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. Last Updated: 07/27/2016

Clinton Gives Lavrov 'Reset' Button

By Sue Pleming
Reuters

GENEVA -- The United States and Russia pledged on Friday to rebuild their strained relations and launched a plan to reach agreement on strategic nuclear missiles by the end of the year.

U.S. Secretary of State Hillary Clinton and Foreign Minister Sergei Lavrov, meeting in Geneva, agreed to find common approaches on Iran, Afghanistan and North Korea. Clinton presented Lavrov with a small box bearing a red button marked "reset," and the overall tone was conciliatory, with Clinton and Lavrov joking with each other on first-name terms.

They discussed areas of disagreement, too, from human rights to Georgia, where Russia fought a short war in 2008 over a breakaway region, and Kosovo, whose independence is recognized by the West but not by Russia.

Clinton said after the meeting that it would take time to rebuild the relationship and this would require "more trust, predictability and progress."

Their differences did not overshadow the talks, which marked a further stage in President Barack Obama's efforts to reach out to other countries and make U.S. diplomacy more effective.

"We exchanged our vision of immediate priorities in our relations. I am convinced, and the secretary of state will share my opinion, these priorities largely coincide," Lavrov told a news conference.

Last month, U.S. Vice President Joe Biden said it was “time to press the reset button” in Russian-U.S. ties.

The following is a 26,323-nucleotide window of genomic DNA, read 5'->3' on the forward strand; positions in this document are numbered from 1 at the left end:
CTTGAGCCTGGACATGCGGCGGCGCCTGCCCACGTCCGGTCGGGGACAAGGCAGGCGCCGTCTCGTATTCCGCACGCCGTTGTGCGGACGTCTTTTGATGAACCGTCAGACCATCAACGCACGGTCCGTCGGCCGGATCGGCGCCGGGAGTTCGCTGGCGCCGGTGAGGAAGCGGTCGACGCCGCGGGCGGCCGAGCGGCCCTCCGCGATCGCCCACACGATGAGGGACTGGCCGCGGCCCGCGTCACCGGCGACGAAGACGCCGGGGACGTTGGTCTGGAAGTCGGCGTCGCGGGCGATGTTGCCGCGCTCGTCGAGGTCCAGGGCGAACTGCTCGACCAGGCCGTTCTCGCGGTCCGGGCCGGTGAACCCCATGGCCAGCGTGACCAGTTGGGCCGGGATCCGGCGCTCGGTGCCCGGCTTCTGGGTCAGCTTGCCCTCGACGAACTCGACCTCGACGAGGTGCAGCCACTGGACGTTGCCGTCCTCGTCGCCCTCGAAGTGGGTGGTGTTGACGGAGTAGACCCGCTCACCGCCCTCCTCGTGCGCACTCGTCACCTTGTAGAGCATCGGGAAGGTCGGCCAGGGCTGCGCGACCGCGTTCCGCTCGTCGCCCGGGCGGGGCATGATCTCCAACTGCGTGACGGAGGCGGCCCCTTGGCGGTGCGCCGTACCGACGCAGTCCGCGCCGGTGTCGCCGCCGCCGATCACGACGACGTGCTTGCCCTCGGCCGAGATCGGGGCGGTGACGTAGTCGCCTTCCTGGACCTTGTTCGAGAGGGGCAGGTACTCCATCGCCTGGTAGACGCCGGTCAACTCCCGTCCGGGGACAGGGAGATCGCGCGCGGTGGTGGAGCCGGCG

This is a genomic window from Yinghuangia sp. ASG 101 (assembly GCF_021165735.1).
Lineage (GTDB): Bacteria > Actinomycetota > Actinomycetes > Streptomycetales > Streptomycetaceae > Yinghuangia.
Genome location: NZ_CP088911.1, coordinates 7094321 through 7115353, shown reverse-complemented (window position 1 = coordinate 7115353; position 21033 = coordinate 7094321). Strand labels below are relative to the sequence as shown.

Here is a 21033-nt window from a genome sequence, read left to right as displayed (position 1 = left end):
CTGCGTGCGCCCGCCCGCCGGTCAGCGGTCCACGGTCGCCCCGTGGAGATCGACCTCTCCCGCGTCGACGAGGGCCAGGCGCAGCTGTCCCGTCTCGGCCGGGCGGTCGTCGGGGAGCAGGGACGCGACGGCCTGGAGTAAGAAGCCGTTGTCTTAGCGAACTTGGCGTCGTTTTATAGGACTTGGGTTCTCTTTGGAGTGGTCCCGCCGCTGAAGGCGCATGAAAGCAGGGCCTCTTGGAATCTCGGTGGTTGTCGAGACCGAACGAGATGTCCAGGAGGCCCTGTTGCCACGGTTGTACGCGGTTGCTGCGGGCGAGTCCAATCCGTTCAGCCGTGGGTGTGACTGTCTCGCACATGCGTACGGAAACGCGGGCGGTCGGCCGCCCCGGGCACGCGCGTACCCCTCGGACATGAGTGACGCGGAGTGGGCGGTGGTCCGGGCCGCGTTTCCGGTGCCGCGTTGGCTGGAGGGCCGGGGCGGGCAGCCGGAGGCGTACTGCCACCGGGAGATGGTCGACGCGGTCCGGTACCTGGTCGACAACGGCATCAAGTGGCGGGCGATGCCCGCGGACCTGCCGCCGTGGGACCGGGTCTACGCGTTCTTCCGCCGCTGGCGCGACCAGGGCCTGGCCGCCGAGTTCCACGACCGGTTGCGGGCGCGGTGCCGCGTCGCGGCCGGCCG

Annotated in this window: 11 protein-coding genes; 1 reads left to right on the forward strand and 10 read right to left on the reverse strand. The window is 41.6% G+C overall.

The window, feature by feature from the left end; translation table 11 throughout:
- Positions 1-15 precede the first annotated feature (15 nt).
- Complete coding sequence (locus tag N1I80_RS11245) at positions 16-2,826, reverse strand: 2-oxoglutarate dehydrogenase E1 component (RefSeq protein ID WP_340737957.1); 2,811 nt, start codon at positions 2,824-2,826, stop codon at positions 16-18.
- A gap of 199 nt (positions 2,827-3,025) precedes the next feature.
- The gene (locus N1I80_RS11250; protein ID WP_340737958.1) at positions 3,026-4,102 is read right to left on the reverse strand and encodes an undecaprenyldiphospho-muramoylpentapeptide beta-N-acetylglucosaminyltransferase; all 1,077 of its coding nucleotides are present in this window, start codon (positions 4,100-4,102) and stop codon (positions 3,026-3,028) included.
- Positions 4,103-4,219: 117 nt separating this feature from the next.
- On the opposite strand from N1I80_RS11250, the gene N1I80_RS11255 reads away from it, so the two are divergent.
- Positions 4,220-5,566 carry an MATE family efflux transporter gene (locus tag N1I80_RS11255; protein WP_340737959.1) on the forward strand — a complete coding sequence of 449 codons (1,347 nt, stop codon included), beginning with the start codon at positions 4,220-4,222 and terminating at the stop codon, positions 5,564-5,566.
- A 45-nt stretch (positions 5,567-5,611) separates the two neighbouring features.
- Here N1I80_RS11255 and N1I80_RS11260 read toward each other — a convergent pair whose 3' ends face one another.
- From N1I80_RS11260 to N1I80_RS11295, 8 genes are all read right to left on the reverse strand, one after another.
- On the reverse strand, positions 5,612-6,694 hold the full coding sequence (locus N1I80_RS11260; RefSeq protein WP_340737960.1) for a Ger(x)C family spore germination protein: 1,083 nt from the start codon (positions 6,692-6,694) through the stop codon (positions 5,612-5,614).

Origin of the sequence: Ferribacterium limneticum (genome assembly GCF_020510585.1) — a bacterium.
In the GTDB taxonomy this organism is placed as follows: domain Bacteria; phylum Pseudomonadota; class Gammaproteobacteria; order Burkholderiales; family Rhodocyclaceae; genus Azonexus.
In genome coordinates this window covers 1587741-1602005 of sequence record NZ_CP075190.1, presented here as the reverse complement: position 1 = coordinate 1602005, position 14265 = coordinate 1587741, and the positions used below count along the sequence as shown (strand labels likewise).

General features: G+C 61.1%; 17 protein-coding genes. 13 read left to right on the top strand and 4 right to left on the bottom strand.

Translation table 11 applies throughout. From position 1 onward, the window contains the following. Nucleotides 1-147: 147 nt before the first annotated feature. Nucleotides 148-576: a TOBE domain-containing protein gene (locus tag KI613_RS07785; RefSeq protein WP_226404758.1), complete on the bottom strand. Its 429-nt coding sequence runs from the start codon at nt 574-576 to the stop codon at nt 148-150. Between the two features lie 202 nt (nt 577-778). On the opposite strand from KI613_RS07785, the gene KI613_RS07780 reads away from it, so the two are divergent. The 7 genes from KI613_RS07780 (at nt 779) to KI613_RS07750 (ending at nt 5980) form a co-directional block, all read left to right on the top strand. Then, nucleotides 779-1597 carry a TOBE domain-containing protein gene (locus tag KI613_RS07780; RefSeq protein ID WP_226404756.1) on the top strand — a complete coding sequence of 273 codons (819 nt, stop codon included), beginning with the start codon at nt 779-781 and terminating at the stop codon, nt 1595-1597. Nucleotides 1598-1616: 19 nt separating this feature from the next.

"This is a fresh start not only to improve our bilateral relationship but to lead the world in important areas," Clinton said.

Lavrov said Russia and the United States would work honestly and openly even on areas of difference.

"We understood that our bilateral relations are getting a chance today we cannot afford to miss," he said.

The tone was in contrast to relations under Obama's predecessor, George W. Bush, which were strained by issues including the military intervention in Georgia and U.S. plans to build a missile interception system in Eastern Europe.

Both ministers agreed to work together on a range of issues. Clinton said the priority was a new treaty on strategic arms.

The United States wanted to reach agreement by the end of this year, when the Strategic Arms Reduction Treaty, or START I, expires, she said. Lavrov called the 1991 pact "obsolete."

Clinton said they wanted to present a plan to Obama and President Dmitry Medvedev before they meet at the G20 summit in London on April 2, so they could agree on instructions to be given to negotiators.

Besides trying to reduce their own arsenals, the two powers agreed to work together to prevent the spread of nuclear weapons.

"The most serious threat facing humanity ... is a potential nuclear weapon in the hands of an irresponsible actor. Both Russia and America know that we have to work together to try to prevent that," Clinton said.

Lavrov said Moscow and Washington would try to reach agreement soon on how to deal with the nuclear programs of Iran and North Korea.

He also sought to assuage U.S. concerns about Iran's interest in buying Russian S-300 air defense systems, which could help repel possible Israeli or U.S. airstrikes.

Clinton said the United States was reviewing its policy toward Iran and would welcome Russian advice on how to prevent Tehran from acquiring nuclear weapons or supporting terrorism.

The two agreed to work on Afghanistan, where Obama is considering beefing up U.S. forces and where Moscow fears Taliban insurgency may spread Islamist militancy toward Russia.

Russia and the United States would cooperate on preparing a U.S.-sponsored conference in Afghanistan, Lavrov said.

The U.S. plan for a missile defense shield in Europe was touched on only broadly, a senior U.S. official told reporters.

Russia has said it sees the system as a threat, but Obama has assured them it is directed at missiles from Iran.

Clinton left after the meeting for Ankara for talks with Turkish officials.